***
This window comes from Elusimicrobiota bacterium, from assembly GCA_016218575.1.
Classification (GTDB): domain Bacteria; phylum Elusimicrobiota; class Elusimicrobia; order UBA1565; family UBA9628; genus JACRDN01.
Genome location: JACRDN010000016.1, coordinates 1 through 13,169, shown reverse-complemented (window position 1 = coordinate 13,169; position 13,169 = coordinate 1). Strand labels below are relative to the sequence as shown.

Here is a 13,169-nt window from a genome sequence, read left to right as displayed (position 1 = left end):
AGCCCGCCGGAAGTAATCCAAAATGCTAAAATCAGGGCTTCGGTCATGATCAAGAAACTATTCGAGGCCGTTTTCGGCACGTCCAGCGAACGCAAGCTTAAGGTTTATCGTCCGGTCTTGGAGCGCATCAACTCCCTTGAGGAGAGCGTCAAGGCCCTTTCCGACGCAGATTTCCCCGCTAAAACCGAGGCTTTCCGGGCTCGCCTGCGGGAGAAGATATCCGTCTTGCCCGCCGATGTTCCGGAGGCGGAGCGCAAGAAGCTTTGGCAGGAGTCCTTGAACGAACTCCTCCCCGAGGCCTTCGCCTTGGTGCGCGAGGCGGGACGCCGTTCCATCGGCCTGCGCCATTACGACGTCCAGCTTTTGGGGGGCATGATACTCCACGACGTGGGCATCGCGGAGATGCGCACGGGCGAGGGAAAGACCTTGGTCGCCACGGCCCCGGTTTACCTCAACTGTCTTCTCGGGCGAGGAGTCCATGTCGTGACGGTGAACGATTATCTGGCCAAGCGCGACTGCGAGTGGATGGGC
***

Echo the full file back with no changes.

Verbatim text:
This window comes from Elusimicrobiota bacterium, from assembly GCA_016218575.1.
Classification (GTDB): domain Bacteria; phylum Elusimicrobiota; class Elusimicrobia; order UBA1565; family UBA9628; genus JACRDN01.
Genome location: JACRDN010000016.1, coordinates 1 through 13,169, shown reverse-complemented (window position 1 = coordinate 13,169; position 13,169 = coordinate 1). Strand labels below are relative to the sequence as shown.

Here is a 13,169-nt window from a genome sequence, read left to right as displayed (position 1 = left end):
AGCCCGCCGGAAGTAATCCAAAATGCTAAAATCAGGGCTTCGGTCATGATCAAGAAACTATTCGAGGCCGTTTTCGGCACGTCCAGCGAACGCAAGCTTAAGGTTTATCGTCCGGTCTTGGAGCGCATCAACTCCCTTGAGGAGAGCGTCAAGGCCCTTTCCGACGCAGATTTCCCCGCTAAAACCGAGGCTTTCCGGGCTCGCCTGCGGGAGAAGATATCCGTCTTGCCCGCCGATGTTCCGGAGGCGGAGCGCAAGAAGCTTTGGCAGGAGTCCTTGAACGAACTCCTCCCCGAGGCCTTCGCCTTGGTGCGCGAGGCGGGACGCCGTTCCATCGGCCTGCGCCATTACGACGTCCAGCTTTTGGGGGGCATGATACTCCACGACGTGGGCATCGCGGAGATGCGCACGGGCGAGGGAAAGACCTTGGTCGCCACGGCCCCGGTTTACCTCAACTGTCTTCTCGGGCGAGGAGTCCATGTCGTGACGGTGAACGATTATCTGGCCAAGCGCGACTGCGAGTGGATGGGC